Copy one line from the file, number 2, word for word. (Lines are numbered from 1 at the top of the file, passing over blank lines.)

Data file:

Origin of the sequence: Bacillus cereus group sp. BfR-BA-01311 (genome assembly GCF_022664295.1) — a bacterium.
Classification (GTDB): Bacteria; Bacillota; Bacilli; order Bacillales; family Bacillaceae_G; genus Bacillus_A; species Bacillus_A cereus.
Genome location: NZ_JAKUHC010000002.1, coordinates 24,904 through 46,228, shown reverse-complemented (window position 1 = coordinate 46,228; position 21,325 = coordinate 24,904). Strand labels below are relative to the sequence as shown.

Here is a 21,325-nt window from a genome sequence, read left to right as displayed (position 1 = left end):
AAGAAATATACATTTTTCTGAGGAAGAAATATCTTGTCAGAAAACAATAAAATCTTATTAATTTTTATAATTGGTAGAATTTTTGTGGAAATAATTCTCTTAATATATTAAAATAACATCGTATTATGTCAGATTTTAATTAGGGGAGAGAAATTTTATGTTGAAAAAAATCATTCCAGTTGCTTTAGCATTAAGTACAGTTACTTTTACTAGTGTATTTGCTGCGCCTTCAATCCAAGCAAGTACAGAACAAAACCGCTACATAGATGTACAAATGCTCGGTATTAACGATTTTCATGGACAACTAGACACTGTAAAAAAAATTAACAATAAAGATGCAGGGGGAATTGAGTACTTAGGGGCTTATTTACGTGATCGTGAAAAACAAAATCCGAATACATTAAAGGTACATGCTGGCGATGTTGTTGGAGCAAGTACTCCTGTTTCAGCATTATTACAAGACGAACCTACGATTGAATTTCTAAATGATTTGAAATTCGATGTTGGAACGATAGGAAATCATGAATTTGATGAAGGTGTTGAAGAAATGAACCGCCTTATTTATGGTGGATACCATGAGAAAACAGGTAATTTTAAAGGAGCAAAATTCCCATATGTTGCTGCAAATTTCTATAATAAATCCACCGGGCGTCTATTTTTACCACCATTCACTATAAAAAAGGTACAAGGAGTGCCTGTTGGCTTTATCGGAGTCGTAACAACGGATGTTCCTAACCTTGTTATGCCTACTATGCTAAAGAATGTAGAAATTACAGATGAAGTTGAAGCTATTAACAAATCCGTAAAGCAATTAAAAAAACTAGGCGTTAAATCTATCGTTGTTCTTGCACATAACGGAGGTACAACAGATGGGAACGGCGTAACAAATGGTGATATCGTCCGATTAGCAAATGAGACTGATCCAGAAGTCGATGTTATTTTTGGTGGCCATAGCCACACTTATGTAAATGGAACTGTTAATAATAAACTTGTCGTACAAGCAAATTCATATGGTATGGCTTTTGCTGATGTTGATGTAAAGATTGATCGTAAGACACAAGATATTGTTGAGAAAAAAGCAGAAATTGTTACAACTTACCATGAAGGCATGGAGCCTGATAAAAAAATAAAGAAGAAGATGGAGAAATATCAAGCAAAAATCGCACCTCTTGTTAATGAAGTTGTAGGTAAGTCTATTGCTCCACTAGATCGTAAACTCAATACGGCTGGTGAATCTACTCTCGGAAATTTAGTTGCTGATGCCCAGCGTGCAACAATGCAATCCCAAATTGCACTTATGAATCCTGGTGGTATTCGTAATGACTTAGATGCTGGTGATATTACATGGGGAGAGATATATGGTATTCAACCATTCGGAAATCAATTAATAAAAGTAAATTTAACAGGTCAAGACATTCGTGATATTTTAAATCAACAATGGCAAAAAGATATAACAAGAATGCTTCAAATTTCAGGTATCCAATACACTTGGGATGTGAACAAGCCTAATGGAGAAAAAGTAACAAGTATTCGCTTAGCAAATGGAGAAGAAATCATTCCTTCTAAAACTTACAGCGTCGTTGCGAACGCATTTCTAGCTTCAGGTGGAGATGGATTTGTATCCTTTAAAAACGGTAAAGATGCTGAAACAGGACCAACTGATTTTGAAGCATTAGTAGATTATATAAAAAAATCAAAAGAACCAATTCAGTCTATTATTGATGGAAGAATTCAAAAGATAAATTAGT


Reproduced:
Classification (GTDB): Bacteria; Bacillota; Bacilli; order Bacillales; family Bacillaceae_G; genus Bacillus_A; species Bacillus_A cereus.